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Mumbaiwale: Open to alternatives

Put away those cheap umbrellas. Luxury brands and new technologies are now catching local fancy

mumbai Updated: Jun 09, 2018 19:09 IST
Rachel Lopez
Rachel Lopez
Hindustan Times
As middle-class aspirations are changing, people are spending less and less time in the rain, but spending more and more money on umbrellas.
As middle-class aspirations are changing, people are spending less and less time in the rain, but spending more and more money on umbrellas. (Pratik Chorge/HT Photo)

Right now, Pardeep Kumar’s job is a pain in the neck. At his stall under the arcades at Fountain, the most colourful umbrellas are all strung 10-feet-high so pedestrians can see them better. “I sell about 2 to 3 umbrellas every hour,” Kumar says. “Every year there are new requests.”

Over nine monsoons, Kumar has heard them all. Mumbai used to want small, three-fold designs that fit into bags – those turned out to be too flimsy. They believed that shiny inner layers would repel UV rays – he knew they didn’t. Then, they wanted bright digital prints to distinguish them from the usual blue and black – but people misplaced them anyway. Then, young women wanted big grandpa umbrellas – with bright prints on the inside for the user to enjoy.

“This year, people have been asking how many ribs the umbrella has, the more the better,” Kumar says. “The reverse-close design is also selling well. People will spend more on a design that they specifically were looking for.”

Mumbai’s oldest umbrella sellers, Ebrahim Currim & Sons, have been in the business since 1860, starting with a small store at Fort and larger shops near Pydhonie and Princess Street later (Satish Bate/HT)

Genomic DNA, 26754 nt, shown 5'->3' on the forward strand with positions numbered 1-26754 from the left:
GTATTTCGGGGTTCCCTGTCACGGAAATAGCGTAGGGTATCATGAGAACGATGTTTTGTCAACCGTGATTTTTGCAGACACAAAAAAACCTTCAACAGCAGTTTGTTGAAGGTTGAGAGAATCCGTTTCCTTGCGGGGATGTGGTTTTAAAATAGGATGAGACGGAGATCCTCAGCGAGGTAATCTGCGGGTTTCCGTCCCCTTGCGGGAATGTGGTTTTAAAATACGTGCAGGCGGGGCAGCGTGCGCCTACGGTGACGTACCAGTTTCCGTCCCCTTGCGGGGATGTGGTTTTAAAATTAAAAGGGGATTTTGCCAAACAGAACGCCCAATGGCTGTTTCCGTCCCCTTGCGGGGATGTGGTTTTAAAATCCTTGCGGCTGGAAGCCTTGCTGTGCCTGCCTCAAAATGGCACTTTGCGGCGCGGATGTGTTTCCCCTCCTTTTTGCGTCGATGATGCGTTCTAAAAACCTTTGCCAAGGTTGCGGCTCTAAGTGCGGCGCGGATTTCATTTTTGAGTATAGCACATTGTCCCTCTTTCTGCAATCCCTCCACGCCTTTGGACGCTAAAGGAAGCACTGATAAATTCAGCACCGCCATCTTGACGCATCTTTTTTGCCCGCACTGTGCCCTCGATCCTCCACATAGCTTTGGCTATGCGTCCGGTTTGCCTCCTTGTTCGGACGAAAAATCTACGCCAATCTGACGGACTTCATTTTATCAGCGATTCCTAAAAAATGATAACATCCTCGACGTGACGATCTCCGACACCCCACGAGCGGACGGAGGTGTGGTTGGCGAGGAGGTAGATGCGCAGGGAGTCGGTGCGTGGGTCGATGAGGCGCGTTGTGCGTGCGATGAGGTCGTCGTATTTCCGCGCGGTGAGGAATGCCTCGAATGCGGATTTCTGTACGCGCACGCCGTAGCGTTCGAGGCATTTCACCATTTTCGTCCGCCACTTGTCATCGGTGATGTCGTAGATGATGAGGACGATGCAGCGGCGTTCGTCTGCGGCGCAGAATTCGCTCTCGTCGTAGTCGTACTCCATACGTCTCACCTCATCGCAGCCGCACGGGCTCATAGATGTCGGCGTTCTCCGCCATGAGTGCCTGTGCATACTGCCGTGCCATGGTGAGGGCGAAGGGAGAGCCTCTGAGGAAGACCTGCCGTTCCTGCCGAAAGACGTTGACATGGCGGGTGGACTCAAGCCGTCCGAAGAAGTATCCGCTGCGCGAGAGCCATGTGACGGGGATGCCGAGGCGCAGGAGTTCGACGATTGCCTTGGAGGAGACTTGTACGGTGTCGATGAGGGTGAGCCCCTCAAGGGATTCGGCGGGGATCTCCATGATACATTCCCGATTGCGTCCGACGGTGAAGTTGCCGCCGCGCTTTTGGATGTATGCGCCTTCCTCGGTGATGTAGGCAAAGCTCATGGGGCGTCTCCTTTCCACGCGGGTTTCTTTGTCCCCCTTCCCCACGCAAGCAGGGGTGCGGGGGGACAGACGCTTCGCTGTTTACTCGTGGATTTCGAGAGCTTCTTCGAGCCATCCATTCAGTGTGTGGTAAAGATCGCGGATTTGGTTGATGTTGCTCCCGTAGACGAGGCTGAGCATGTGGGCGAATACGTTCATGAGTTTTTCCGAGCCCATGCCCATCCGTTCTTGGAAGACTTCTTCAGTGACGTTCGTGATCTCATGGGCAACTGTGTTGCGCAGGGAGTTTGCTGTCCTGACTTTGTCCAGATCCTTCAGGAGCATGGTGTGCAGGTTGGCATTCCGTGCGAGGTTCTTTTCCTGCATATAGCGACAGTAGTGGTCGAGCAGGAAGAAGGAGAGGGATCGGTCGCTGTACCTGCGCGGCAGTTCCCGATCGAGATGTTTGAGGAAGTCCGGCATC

The city’s oldest umbrella sellers, Ebrahim Currim & Sons, have been in the business since 1860, starting with a small store at Fort and larger shops near Pydhonie and Princess Street later. Both stores are packed in the first weeks of the monsoon. The goods rarely cross ₹1,000.

But middle-class aspirations are changing: we’re spending less and less time in the rain, but spending more and more money on umbrellas. I was part of a WhatsApp group last year in which one 30-something man, who has a car and driver, gushed about the smooth open-close mechanism of his Burberry umbrella. It cost Rs 14,000. Someone else I know ordered the iconic 24-rib, wind-resistant style from the American company, Becko, online. They paid Rs 5,000.

In Japan, ultra-light, three-rib umbrellas that fold down to palm-size have long served as souvenirs. A basic transparent style, 100 yen at 7-Eleven shops, is the country’s most stolen item. Neither can face a Mumbai downpour. But as more of us use umbrellas to merely dash from exit gate to Uber, and top brands ship to India, choices are opening up. Take a look.